Entangled objects have been at the center of quantum physics research for quite some time now. Researchers from around the world are trying to understand and decipher this bizarre phenomenon. Many scientists have hypothesized that harnessing this peculiar property of quantum mechanics could lead to breakthroughs in multiple fields of science. Our current understanding of entangled objects has enabled us to make extremely sophisticated and quite unbreakable methods of communication encryption as well. Physicists expect that as we continue to unravel the properties of the quantum world, we will constantly see such innovations.
In a slightly unexpected move, researchers have successfully entangled a millimeter-sized drum with a large group of atoms. The phenomenon that we thought was only possible at an atomic level has just been replicated at the macroscopic one. The experiment was carried out by the researchers of the Niels Bohr Institute at the University of Copenhagen. The objects used in the experiment were 13 nanometer-thick, millimeters-long membranes made from silicon nitride. The membrane would buzz like a drum when it was struck with photons. These photons were generated inside a small, cold cell that housed spinning cesium atoms.
The researchers have ended the experiment with the conclusion that the cloud of atoms inside the cell and the drum represented an entangled system. The result is extremely shocking and is the latest example of researchers pushing the limits of what is possible. Senior researchers Eugene Polzik has said, “The bigger the objects, the further apart they are, the more disparate they are, the more interesting entanglement becomes from both fundamental and applied perspectives.” The new experiment has opened pathways to exciting and daring attempts at entangling much larger and distinct objects. This could prove to be a big breakthrough for quantum physics.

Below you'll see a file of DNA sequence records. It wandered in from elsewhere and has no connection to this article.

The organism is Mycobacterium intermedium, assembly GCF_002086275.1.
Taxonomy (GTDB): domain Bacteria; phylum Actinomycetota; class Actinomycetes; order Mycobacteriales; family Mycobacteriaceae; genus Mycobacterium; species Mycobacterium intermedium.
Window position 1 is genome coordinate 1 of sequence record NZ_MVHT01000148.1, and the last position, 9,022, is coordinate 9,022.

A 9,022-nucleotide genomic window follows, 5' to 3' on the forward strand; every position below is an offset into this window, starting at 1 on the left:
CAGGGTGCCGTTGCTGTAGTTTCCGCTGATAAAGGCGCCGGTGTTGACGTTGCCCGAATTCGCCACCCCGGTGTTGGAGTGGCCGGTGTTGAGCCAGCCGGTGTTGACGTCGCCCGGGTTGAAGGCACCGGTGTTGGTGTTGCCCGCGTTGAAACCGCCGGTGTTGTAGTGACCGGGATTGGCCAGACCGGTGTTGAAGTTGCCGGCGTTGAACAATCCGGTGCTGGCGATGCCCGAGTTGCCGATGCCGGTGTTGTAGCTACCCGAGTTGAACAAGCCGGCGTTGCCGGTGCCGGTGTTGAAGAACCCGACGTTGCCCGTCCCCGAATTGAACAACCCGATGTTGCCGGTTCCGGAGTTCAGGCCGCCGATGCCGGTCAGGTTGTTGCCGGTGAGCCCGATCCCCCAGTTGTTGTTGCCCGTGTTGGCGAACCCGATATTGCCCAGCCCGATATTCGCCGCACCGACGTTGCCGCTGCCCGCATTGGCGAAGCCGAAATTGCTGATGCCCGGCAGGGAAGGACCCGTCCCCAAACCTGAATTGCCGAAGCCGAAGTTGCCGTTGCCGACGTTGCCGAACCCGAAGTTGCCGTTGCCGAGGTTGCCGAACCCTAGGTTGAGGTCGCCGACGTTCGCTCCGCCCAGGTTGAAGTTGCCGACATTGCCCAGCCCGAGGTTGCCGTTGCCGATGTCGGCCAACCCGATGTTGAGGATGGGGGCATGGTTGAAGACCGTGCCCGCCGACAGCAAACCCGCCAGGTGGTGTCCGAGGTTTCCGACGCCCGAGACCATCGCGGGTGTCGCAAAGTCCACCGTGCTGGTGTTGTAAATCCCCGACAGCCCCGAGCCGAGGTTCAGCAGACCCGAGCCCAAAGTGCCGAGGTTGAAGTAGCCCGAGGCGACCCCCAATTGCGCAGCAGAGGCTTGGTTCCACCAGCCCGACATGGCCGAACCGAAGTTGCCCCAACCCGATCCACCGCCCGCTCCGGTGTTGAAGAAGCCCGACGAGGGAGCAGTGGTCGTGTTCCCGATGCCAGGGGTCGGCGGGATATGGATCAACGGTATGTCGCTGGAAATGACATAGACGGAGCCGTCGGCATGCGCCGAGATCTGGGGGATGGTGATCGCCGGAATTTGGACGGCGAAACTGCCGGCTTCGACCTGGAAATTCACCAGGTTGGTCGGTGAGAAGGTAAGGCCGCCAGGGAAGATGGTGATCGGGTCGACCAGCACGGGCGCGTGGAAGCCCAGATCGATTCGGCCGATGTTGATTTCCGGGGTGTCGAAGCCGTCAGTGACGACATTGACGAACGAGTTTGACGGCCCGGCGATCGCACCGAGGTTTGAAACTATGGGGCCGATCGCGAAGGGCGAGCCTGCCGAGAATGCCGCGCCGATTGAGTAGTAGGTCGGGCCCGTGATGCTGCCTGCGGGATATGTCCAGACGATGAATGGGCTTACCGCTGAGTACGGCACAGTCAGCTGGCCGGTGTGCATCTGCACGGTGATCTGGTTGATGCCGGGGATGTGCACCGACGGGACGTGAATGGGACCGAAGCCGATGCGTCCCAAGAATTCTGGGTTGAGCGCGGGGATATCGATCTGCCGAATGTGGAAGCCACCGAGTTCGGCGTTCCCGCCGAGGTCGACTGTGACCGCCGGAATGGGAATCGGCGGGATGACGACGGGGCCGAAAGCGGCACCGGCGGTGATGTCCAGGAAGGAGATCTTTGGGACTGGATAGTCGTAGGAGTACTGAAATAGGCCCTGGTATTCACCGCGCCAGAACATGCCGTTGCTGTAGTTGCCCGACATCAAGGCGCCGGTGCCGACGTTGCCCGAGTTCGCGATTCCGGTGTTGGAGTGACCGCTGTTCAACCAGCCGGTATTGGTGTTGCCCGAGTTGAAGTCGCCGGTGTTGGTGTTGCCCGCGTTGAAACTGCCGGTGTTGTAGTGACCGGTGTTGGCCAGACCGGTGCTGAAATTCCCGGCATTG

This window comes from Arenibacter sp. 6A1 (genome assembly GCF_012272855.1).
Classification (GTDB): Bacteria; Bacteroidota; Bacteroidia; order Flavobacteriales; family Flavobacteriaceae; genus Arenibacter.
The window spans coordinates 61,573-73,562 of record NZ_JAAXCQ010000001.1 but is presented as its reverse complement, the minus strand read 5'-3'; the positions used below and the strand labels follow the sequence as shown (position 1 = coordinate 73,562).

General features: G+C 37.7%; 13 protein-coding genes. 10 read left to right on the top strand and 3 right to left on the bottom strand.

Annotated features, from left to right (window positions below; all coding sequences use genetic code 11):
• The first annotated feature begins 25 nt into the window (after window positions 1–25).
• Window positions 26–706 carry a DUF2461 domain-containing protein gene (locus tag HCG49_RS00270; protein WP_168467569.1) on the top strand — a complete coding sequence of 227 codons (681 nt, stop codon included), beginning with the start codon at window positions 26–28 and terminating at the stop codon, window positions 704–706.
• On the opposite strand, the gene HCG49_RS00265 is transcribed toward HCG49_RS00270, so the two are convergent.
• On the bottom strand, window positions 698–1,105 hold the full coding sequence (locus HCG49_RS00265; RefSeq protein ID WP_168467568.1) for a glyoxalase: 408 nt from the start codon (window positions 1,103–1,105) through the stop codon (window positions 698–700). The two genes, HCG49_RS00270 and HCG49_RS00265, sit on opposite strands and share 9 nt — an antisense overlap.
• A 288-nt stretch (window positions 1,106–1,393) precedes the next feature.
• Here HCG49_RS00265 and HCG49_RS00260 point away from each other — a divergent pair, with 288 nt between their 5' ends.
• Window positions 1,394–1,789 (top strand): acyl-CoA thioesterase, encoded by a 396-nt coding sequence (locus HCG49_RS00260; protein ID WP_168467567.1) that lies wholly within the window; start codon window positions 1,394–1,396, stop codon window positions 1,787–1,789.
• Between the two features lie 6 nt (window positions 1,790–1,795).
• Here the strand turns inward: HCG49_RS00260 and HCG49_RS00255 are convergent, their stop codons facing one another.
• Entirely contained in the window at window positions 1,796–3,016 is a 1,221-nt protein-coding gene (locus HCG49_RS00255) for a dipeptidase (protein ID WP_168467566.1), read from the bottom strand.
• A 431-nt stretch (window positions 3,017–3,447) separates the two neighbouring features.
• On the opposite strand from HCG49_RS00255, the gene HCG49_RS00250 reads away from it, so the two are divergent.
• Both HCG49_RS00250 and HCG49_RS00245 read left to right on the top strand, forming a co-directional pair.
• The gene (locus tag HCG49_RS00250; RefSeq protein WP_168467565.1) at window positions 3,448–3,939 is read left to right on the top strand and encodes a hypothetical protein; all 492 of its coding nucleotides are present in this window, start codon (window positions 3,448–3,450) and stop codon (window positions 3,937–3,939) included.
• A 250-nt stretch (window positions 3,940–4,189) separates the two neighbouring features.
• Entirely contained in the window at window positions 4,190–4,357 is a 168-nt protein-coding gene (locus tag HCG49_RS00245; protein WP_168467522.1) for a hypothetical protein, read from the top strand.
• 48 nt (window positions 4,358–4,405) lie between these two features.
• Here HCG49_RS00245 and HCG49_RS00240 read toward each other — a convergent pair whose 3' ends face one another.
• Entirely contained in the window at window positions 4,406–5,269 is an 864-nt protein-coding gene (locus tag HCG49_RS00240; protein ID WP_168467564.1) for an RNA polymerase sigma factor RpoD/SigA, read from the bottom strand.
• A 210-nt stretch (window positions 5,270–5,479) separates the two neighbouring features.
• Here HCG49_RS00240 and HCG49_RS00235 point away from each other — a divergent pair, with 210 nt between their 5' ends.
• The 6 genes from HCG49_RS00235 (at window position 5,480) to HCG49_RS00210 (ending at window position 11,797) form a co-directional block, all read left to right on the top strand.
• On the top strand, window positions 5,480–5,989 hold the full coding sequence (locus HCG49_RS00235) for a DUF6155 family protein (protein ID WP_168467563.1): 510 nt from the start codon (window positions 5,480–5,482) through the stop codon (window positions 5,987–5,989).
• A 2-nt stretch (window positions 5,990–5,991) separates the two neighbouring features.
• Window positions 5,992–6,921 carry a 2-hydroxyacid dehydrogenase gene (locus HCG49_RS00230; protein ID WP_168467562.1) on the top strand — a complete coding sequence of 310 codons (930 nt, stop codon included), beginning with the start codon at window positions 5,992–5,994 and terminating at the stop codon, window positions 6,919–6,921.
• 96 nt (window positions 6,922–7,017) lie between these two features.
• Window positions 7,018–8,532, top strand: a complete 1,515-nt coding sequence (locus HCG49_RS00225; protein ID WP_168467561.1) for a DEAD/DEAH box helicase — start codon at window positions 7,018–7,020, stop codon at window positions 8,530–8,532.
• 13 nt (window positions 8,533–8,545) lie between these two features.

When Einstein was confronted with this phenomenon, he famously termed it spooky action at a distance. This perception perhaps still holds today. Researchers do not know what is going on. All they know is that any change in one of the entangled bodies prompts an immediate readjustment to the other. As mentioned before, our lack of understanding of why it happens has not stopped us from using it to develop some new technologies. When seen in its entirety, the whole idea of quantum mechanics is extremely unsettling, and perhaps this is why it warrants even stronger efforts to unravel its mysteries.
This new experiment is revolutionary as, for the first time, we can observe with our own eyes this mysterious phenomenon at work. Whatever comes next will probably benefit greatly from this single experiment.